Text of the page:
In October, Canadarm will participate in the docking of the shuttle with the Russian MIR space station. Canadarm will be used to help assemble the Orbiter Docking System which will connect the two spacecraft.

During its fourth and final mission of 1995, scheduled for November, Canadarm will retrieve the Japanese Space Flyer Unit, a payload designed to be launched on an expendable rocket then later retrieved by an arm. The SPARTAN payload will also make a repeat appearance during this mission.

"Space projects such as Canadarm exemplify Canada's continued contribution in putting space to work," said Sam Higson, Deputy Programme Manager, Shuttle Remote Manipulator System programme at Spar. "In doing so, we can build on existing expertise with a view to future enterprises, such as the space station."

Since its development over a decade ago, Canadarm has proven most valuable in the capture and re-launching of satellites, and has performed well beyond original design specifications. Canadarm was designed, developed and tested by Spar Aerospace Limited, with major subcontractors CAE Electronics and Spar Space Systems. Spar worked very closely during the development and design stage with the National Research Council of Canada, the predecessor of the Canadian Space Agency. Export sales from follow-on production units of Canadarm, together with supporting engineering and operations support, have exceeded $600 million during the last 14-year period.

CALENDAR

February 27 — The next CDPA Luncheon Meeting will be held at the RCAF Officers' Mess located at 158 Gloucester Street, Ottawa, commencing at 12:00 noon. Members will be briefed by Lieutenant-Colonel Moe Krause about the "Military Automated Air Traffic System (MAATS)". The $15 fee is payable at the door or in advance at the CDPA office: 500 - 100 Gloucester Street, Ottawa, Ontario, K2P 0A4. Contact Anne Healey at (613) 235-5337 to make reservations in advance.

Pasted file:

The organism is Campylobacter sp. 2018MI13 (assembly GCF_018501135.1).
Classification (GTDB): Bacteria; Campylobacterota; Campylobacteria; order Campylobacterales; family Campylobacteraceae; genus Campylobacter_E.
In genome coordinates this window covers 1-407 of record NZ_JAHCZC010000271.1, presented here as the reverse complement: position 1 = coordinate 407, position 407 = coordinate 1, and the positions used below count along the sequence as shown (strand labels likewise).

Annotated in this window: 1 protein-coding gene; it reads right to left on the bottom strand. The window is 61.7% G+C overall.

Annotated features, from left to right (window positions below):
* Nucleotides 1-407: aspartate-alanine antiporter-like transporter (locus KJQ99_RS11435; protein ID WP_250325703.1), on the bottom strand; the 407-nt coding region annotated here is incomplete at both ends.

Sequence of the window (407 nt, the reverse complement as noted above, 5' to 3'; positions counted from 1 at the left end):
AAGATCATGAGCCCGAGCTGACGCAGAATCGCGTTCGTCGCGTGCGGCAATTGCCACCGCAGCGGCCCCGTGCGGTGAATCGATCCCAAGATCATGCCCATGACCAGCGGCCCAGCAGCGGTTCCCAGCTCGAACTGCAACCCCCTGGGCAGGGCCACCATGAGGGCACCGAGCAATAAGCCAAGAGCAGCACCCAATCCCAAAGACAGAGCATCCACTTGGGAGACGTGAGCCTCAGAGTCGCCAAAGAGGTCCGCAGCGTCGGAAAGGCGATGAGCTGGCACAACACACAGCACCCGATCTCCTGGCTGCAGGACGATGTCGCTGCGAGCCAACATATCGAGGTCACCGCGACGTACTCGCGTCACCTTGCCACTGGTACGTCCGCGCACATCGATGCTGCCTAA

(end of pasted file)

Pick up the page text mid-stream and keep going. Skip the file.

May 30-31 — The COPWIN '95 seminar will be held at the National Arts Centre in Ottawa. The objective of COPWIN '95 is to promote earlier industrial involvement in the capital acquisition process. The Department of National Defence's long-term equipment acquisition and R&D plans will be discussed, including all new projects over $500,000.

August 9-13 — Airshow Canada's 1995 international aviation & aerospace tradeshow will be held at Abbotsford in British Columbia. The event incorporates the 1995 CBAA (Canadian Business Aircraft Association) trade show and aircraft display. For further information contact Airshow Canada at P.O. Box 6, Abbotsford, BC, Canada, V2S 4N9. Telephone: 604-852-4600. Telefax: 604-852-3704.

April 17-18, 1996 — AFCEA has announced Technet Canada '96, presented by AFCEA Canada (Armed Forces Communication and Electronics Association), to be held at the Ottawa Congress Centre. The event will provide opportunities for exhibitors from within the information community to showcase their products and services in the fields of communications, electronics and intelligence. To book show space, call AFCEA's `show office' at 613-594-8788 or fax 613-236-4351.